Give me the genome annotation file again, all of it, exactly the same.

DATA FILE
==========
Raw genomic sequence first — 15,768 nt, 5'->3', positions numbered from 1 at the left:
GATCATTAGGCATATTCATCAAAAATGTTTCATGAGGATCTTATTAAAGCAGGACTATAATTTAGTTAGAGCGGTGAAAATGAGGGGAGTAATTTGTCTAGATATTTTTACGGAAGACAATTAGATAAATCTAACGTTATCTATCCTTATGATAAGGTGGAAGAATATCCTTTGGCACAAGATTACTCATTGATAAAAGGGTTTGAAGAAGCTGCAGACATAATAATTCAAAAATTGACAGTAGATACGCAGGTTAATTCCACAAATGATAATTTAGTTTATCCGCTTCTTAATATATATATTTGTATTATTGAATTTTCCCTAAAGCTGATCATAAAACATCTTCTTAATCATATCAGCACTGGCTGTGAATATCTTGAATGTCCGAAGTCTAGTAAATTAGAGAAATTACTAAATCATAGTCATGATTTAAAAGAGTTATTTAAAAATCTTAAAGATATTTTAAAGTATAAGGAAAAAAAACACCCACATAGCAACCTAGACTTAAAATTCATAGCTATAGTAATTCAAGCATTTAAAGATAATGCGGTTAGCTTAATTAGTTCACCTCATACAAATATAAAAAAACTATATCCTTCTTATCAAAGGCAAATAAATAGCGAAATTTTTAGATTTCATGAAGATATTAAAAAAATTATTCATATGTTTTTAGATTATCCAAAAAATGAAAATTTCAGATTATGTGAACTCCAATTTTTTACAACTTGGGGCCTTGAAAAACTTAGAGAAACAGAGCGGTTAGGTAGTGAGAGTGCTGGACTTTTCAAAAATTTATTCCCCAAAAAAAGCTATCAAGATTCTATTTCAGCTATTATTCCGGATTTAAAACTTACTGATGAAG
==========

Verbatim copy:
Raw genomic sequence first — 15,768 nt, 5'->3', positions numbered from 1 at the left:
GATCATTAGGCATATTCATCAAAAATGTTTCATGAGGATCTTATTAAAGCAGGACTATAATTTAGTTAGAGCGGTGAAAATGAGGGGAGTAATTTGTCTAGATATTTTTACGGAAGACAATTAGATAAATCTAACGTTATCTATCCTTATGATAAGGTGGAAGAATATCCTTTGGCACAAGATTACTCATTGATAAAAGGGTTTGAAGAAGCTGCAGACATAATAATTCAAAAATTGACAGTAGATACGCAGGTTAATTCCACAAATGATAATTTAGTTTATCCGCTTCTTAATATATATATTTGTATTATTGAATTTTCCCTAAAGCTGATCATAAAACATCTTCTTAATCATATCAGCACTGGCTGTGAATATCTTGAATGTCCGAAGTCTAGTAAATTAGAGAAATTACTAAATCATAGTCATGATTTAAAAGAGTTATTTAAAAATCTTAAAGATATTTTAAAGTATAAGGAAAAAAAACACCCACATAGCAACCTAGACTTAAAATTCATAGCTATAGTAATTCAAGCATTTAAAGATAATGCGGTTAGCTTAATTAGTTCACCTCATACAAATATAAAAAAACTATATCCTTCTTATCAAAGGCAAATAAATAGCGAAATTTTTAGATTTCATGAAGATATTAAAAAAATTATTCATATGTTTTTAGATTATCCAAAAAATGAAAATTTCAGATTATGTGAACTCCAATTTTTTACAACTTGGGGCCTTGAAAAACTTAGAGAAACAGAGCGGTTAGGTAGTGAGAGTGCTGGACTTTTCAAAAATTTATTCCCCAAAAAAAGCTATCAAGATTCTATTTCAGCTATTATTCCGGATTTAAAACTTACTGATGAAG